Wednesday, July 8, 2015

The Reluctant Vampire (Argeneau #15) by Lynsay Sands

Now that so many immortals have been paired with their lifemates, they need time off from their roles as enforcers to take their honeymoons.  That means that the enforcers will be down a few hunters.  Cue Aunt Marguerite, who never seems to miss an opportunity to set immortals up with their  lifemates.  Marguerite decides to arrange to send Drina Argenis (from the Spanish side of the Argeneau family) to help guard the young edentate Stephanie.  Drina is eager to meet Harper but nervous because he is in still deep mourning after losing his last lifemate less than two years ago.  Somehow, Drina has to convince Harper that they are meant to be together while protecting Stephanie from the evil no fanger Leonius.

If I had to use only one word to describe The Reluctant Vampire it would be forced.  The whole thing just felt crammed together and at times awkward and uncomfortable.  Stephanie and Drina decide to trick Harper into a little shopping trip to Walmart.  There they set about tempting Harper by showing him the bra and panties Drina is buying and naturally picturing his lifemate in these things causes him to have to take deep breathes and gulp.  Then there's his whole astonishment regarding FM shoes. Really?  No, really?  It all just felt forced. Considering how young Stephanie is, I can understand that this is her version of helping the two lovers get it on, but it does not make sense that Trina played along.  

Trina has had a long interesting history which completely captivated me.  She is quite different than the modern working women who have been featured as lifemates for the Argeneau men.  Trina has been a gladiator, a pirate, a madam and even controlled a small country by controlling its leader for a time.  Trina has spent all of her life pushing back against the limitations women have faced throughout history, determined to live her life freely.  The problem however ensues when she meets Harper.  I learned about what kind of woman Trina is from her backstory but somehow it all got lost in her relationship with Harper.  Instead, Trina is decidedly motherly towards Stephanie with no hint of the hardness it must have taken to dress as a man and become a pirate.  

In terms of Harper, I found him to be extremely unlikeable.  Too much of his thought pattern seemed to be about avoiding being emasculated which for him meant being thought of as one of the girls.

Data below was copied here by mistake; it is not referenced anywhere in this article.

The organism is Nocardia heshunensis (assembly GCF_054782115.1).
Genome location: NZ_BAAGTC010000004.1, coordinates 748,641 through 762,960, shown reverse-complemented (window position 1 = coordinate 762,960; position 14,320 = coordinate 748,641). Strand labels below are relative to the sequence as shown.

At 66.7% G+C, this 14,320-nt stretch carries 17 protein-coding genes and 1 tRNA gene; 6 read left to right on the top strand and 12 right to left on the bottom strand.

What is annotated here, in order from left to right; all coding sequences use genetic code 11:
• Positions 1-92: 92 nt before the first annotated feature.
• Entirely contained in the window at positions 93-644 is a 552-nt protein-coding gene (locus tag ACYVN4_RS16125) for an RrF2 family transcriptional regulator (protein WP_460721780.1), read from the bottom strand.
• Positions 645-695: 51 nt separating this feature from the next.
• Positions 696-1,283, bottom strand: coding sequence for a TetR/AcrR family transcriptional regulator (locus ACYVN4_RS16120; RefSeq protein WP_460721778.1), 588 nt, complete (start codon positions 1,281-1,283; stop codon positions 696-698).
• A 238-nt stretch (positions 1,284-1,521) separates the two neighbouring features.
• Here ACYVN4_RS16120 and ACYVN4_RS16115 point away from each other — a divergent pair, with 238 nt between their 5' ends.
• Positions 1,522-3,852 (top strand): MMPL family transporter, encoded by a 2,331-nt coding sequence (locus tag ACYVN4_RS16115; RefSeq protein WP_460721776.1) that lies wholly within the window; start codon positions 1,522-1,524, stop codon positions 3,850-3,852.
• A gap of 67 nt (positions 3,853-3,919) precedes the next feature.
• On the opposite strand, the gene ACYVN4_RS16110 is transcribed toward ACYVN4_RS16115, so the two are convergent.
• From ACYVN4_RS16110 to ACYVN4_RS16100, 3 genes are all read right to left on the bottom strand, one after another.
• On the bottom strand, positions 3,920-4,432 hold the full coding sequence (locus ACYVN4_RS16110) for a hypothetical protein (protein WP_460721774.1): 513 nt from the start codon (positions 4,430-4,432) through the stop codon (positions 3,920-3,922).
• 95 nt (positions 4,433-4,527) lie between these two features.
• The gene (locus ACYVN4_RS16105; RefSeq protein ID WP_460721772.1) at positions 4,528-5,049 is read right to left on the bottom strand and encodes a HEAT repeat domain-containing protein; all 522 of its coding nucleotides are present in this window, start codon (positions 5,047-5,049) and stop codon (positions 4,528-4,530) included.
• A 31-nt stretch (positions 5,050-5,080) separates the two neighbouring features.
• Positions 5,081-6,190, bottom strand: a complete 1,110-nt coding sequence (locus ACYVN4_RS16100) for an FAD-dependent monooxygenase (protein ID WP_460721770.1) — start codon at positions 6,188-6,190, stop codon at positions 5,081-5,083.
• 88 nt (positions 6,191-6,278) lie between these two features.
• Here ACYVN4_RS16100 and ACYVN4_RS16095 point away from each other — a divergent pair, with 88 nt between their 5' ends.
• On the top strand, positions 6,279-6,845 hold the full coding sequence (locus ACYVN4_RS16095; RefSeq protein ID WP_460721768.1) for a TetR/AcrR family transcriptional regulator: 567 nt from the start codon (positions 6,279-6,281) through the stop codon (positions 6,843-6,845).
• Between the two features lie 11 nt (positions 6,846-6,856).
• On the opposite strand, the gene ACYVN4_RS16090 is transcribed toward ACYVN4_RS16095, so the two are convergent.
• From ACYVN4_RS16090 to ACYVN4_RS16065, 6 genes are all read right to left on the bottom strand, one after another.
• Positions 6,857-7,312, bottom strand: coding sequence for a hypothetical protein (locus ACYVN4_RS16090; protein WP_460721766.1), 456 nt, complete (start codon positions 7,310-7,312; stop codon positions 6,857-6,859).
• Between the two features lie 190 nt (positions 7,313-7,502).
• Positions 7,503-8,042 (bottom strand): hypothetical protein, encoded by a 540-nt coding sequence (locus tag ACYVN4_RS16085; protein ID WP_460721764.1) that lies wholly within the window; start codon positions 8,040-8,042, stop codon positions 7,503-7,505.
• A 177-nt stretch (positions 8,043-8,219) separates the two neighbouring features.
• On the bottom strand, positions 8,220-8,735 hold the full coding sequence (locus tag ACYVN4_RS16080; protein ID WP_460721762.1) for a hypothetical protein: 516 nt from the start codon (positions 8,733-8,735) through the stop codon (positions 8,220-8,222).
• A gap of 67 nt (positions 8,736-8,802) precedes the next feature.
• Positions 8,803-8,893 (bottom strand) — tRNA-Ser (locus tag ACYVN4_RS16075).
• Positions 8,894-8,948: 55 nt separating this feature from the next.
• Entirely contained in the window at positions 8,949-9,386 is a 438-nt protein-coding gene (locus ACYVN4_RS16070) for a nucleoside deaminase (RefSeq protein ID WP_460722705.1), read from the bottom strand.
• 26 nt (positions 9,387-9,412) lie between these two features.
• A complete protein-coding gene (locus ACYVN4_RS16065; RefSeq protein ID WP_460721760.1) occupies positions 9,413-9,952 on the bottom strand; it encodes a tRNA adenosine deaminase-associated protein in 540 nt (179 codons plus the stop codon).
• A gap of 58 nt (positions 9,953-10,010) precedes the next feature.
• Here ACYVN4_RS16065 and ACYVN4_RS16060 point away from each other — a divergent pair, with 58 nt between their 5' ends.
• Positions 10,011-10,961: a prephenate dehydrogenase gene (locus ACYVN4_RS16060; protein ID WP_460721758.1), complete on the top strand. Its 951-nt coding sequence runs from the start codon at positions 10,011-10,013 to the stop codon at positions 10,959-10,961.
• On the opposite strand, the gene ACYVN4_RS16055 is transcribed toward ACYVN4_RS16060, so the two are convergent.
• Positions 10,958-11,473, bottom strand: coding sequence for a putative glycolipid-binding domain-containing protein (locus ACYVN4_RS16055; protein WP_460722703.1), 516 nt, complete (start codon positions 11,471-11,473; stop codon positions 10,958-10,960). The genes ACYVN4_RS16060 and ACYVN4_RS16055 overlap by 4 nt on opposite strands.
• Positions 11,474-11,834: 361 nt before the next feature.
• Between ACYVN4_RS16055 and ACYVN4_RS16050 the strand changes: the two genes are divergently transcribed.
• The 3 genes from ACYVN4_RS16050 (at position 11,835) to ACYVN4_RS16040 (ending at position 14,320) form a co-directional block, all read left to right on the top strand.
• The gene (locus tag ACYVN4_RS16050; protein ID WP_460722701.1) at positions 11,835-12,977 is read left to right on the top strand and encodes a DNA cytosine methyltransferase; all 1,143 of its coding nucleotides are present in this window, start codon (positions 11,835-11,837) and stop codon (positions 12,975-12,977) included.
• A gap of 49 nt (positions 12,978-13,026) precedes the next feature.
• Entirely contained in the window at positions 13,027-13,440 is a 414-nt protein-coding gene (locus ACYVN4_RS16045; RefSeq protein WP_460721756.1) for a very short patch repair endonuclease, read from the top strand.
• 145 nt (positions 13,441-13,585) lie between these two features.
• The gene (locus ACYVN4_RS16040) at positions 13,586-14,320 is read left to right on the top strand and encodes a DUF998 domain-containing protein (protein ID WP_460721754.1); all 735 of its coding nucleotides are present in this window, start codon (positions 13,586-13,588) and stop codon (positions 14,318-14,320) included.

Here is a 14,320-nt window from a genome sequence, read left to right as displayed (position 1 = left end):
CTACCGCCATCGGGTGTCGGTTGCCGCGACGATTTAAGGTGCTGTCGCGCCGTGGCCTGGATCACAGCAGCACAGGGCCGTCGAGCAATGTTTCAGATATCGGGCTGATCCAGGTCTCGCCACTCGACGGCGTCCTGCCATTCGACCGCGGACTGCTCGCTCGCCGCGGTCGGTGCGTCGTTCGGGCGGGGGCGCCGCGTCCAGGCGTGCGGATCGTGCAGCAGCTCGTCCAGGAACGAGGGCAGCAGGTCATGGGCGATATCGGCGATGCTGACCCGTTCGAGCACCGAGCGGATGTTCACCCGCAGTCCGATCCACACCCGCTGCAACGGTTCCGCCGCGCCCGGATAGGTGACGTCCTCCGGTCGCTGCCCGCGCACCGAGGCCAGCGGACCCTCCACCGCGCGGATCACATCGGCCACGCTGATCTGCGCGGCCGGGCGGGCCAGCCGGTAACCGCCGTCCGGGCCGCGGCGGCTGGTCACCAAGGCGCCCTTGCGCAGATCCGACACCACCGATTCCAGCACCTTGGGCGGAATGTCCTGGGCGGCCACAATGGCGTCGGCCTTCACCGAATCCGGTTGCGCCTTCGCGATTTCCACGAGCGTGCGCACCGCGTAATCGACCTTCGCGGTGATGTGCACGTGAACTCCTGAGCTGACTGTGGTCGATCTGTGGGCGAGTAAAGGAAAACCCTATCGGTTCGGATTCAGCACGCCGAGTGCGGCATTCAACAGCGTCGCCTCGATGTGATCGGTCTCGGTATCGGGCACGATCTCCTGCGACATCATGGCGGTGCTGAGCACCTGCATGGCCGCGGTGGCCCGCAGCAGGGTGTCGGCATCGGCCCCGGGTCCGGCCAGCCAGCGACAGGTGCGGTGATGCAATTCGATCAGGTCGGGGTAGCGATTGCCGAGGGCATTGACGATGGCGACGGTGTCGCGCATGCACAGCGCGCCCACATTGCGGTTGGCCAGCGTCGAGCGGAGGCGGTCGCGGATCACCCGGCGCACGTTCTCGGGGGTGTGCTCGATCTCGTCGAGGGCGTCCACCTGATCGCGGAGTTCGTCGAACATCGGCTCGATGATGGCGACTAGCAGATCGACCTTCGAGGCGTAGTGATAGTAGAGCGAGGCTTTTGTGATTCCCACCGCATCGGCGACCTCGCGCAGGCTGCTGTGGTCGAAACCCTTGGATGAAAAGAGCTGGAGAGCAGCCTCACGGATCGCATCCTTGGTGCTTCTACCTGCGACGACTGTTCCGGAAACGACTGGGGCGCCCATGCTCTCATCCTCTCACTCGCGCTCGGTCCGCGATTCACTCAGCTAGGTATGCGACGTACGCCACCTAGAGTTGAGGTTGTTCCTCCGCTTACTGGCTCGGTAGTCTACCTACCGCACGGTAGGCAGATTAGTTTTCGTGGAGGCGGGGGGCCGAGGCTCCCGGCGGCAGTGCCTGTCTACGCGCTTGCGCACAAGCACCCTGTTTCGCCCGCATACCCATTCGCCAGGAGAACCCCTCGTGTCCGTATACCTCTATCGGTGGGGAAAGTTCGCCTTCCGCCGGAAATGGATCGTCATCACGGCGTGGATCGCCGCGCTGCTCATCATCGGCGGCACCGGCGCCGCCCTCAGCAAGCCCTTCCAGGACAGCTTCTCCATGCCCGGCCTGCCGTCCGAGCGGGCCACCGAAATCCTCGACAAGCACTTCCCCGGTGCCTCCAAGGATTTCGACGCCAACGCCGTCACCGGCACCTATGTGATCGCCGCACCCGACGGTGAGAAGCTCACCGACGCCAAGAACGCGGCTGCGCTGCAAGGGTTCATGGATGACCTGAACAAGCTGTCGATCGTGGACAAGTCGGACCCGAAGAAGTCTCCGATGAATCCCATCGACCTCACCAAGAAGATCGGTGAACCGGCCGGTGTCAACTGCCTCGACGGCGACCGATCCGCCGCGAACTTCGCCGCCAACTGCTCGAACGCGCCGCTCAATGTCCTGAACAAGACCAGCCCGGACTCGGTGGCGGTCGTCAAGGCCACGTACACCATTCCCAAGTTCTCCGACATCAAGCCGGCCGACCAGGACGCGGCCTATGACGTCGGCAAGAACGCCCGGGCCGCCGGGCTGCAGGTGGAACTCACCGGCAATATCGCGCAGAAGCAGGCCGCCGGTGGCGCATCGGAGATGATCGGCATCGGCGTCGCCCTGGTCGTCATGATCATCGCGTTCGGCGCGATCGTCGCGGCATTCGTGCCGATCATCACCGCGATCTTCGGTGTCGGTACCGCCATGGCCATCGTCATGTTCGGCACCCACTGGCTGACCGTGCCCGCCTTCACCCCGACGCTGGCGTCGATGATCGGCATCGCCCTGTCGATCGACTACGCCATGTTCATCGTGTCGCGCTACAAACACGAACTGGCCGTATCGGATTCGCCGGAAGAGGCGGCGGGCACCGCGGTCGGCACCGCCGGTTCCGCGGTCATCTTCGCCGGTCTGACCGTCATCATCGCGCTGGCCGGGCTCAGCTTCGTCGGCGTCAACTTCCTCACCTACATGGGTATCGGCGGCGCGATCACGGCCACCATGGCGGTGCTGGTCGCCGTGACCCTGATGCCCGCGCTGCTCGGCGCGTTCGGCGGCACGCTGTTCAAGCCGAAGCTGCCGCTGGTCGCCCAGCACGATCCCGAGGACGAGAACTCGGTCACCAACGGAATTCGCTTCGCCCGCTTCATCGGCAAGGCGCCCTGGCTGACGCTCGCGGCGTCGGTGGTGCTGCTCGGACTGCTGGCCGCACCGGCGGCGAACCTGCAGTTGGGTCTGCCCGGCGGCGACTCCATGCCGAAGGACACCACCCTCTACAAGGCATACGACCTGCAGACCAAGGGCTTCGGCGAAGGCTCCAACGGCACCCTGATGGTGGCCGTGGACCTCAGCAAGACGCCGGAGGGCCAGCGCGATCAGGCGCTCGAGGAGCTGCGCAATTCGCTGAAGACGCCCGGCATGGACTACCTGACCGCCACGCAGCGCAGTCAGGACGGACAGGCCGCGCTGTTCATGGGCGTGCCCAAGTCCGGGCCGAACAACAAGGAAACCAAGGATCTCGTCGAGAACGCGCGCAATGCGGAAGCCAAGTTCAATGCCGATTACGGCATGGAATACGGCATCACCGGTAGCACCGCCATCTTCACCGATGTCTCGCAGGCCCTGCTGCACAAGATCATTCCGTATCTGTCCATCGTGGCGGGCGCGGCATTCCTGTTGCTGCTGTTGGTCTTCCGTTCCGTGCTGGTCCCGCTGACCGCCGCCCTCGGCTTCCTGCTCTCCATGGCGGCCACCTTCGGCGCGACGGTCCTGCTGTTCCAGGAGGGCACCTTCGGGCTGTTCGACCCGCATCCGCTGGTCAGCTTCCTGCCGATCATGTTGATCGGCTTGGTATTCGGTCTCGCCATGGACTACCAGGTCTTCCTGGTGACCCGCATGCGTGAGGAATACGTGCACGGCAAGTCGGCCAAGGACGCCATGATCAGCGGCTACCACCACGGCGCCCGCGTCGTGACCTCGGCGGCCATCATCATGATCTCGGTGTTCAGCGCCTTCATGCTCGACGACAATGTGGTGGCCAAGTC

"I’m sorry,” Drina said suddenly, and patted his shoulder as if he might need soothing.
 “I guess we need to try to remember that this is all alien to you. I’m afraid we just keep forgetting you’re a guy and have been thinking of you as one of the girls.”

“One of the girls,” Harper muttered, as she moved off to join Stephanie again. The thought was rather dismaying. It wasn’t that he was interested in Drina and wanted her to think of him in that way, but—

“Christ.” He breathed with disgust. Being considered one of the girls was damned lowering.   (pg37)

This is time number one where Harper reveals that being though of as a girl is "lowering."

Tiny nodded again, and then explained, “My best friend most of my adult life has been a female . . . and, come to think of it, she’s probably treated me more like a girlfriend than a guy friend,” he admitted with an unconcerned chuckle.

“Hmm.” Harper shook his head. “Well, I’ve never been treated like a girlfriend in all my life. It was a bit lowering.”

“Nah.” Tiny shook his head. “It’s a compliment. It means they don’t see you as sexually threatening. You’re a friend rather than a man friend.”

“And that’s a compliment?” Harper asked doubtfully.

“It is if you’re only interested in being a friend,” he reasoned, and then shrugged, and added, “But I suppose if your interests lie in a more sexual relationship, then it’s probably less flattering. Fortunately, I never had that kind of interest in my friend, Jackie. She’s more like a combination buddy and sister type for me.”  

“Jackie? Vincent’s wife? The one who is flying in at the end of the week to help oversee your turn?” Harper asked. The big man had called Jackie last night to tell her he would be turning soon . (pg 79)